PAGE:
With a perfect location in a secluded forest in Tapalpa, Mexico, Toc House is an impressive 3,445 square-feet contemporary home completed byElias Rizo Arquitectos. An interesting mix of wood and stone define this modern residence, making it blend well in its natural environment. Different from every standpoint, Toc House is truly inspirational for anyone planning on having their very own quiet retreat. The most spectacular element of the project is probably its generous cantilevered terrace, with plenty of space for outdoor furniture.
The most spectacular element of the project is probably its generous cantilevered terrace, with plenty of space for outdoor furniture. The numerous windows opening up the home towards the beautiful landscape make for spacious and airy interiors, flooded in natural light. Even though the rooms display a variety of textures, wood is the predominant material, making each space feel warm and inviting. Enjoy the virtual tour and tell us what you believe are the pros and cons of living in a house like this.
An example of a huge success is Heneghan Peng Architects’ Giant’s Causeway Visitors’ Centre in Antrim, Northern Ireland. Using the large difference in level across the site, the architects created two folds in the landscape. Bold, but not conflicting with the rather bleak natural environment, these folds draw all the man-made areas together and create one fitting man-made break in the natural landscape. In the words of the architects themselves, There is no longer a building and a landscape, but building becomes landscape and the landscape itself remains spectacular and iconic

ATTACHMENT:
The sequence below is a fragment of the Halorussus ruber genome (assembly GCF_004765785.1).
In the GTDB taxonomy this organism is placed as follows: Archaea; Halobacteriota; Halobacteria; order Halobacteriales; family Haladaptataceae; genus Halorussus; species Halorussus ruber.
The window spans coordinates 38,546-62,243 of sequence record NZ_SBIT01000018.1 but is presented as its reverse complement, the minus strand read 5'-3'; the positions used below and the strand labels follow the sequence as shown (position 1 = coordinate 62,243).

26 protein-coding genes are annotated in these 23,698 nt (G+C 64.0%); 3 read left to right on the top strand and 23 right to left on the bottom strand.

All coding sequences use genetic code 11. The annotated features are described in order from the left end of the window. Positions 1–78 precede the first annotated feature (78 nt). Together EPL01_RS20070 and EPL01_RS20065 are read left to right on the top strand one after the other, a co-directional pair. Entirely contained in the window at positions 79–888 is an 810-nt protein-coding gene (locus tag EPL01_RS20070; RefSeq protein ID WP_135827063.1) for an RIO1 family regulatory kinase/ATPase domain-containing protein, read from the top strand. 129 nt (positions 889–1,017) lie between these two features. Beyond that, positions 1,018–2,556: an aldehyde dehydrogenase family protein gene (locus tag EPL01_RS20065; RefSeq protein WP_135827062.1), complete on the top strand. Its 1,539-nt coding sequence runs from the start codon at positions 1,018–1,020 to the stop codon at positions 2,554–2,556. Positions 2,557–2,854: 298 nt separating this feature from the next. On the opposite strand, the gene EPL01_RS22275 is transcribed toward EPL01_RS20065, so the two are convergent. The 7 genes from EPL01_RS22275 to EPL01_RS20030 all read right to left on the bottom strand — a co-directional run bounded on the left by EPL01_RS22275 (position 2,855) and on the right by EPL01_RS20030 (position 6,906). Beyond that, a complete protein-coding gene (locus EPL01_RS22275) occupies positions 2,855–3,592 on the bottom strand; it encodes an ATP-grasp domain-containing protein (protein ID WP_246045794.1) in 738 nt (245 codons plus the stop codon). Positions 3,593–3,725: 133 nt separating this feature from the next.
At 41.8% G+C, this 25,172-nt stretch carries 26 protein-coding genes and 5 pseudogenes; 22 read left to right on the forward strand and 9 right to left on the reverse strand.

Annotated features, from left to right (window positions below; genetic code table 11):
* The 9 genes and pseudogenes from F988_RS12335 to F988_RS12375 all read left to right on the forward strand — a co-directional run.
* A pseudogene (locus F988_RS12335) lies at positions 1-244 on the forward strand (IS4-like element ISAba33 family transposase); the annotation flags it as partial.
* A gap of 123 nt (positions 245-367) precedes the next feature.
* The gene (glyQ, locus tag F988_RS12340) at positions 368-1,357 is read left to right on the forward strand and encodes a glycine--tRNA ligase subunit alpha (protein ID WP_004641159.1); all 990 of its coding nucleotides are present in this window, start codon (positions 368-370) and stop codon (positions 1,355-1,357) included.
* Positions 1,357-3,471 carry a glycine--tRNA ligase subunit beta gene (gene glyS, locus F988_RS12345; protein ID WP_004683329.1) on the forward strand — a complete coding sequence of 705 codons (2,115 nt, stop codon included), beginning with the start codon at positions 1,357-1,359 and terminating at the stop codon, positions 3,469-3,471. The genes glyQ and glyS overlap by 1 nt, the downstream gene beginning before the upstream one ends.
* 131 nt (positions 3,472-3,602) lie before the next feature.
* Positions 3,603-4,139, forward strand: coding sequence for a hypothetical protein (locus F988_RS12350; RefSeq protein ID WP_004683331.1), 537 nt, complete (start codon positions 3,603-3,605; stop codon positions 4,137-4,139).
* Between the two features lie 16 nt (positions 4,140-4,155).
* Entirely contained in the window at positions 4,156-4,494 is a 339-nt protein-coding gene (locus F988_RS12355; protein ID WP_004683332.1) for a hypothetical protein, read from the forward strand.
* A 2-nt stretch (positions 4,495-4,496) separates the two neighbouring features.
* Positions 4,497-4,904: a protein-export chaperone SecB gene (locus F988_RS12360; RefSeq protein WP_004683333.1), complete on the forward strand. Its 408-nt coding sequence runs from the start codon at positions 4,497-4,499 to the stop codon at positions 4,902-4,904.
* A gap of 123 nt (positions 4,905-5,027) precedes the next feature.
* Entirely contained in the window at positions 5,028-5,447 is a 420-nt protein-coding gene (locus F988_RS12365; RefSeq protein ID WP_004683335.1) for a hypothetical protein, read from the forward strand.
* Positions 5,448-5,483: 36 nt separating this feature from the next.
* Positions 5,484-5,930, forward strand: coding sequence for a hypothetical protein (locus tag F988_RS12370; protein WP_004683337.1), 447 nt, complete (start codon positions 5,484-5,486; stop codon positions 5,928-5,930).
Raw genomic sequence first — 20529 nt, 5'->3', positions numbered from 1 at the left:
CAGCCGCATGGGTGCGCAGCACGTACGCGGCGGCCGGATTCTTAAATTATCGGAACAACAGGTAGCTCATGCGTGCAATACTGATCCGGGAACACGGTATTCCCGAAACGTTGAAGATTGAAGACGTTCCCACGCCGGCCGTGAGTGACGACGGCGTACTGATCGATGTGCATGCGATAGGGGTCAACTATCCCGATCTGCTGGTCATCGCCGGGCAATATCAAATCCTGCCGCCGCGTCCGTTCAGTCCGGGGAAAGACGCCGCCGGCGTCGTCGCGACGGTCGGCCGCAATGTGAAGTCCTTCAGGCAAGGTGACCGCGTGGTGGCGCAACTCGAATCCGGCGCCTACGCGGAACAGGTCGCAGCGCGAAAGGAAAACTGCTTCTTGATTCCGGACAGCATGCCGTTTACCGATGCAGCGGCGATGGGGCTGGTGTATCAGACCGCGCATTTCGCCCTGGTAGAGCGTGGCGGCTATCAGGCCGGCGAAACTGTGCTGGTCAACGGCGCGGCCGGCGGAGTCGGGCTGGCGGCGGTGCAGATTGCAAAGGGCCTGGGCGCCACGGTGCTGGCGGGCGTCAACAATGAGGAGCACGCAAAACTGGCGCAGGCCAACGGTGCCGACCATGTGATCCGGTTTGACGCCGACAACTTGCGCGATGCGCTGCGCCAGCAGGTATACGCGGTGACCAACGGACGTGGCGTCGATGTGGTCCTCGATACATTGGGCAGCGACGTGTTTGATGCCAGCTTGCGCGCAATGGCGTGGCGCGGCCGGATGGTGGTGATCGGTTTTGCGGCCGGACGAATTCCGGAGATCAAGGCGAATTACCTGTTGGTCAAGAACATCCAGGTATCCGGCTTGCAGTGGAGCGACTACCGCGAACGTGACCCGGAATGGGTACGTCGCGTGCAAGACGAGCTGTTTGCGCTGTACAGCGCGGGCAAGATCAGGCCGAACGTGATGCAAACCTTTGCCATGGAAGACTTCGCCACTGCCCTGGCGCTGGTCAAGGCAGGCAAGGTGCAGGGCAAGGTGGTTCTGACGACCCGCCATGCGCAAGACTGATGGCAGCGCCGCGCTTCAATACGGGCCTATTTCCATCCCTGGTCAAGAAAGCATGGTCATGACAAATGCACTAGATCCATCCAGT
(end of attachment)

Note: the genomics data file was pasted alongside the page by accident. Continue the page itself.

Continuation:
What is new and exciting now can quickly begin to look tired and out of fashion, so the best buildings don’t just consider what will be interesting to look at now, but also how it might look to people in five, fifty or even a hundred years’ time. 2013’s hotly contested RIBA Stirling Prize went to Witherford Watson Mann Architects for their work on Astley Castle, Warwickshire. In what RIBA Past President Stephen Hodder has described as an extreme retrofit, the project essentially saw a new building inserted subtly into the heart of the old, with a new, two storey residence now hidden within the sandstone walls of the ruins of this medieval castle, to be used as a holiday home for up to eight guests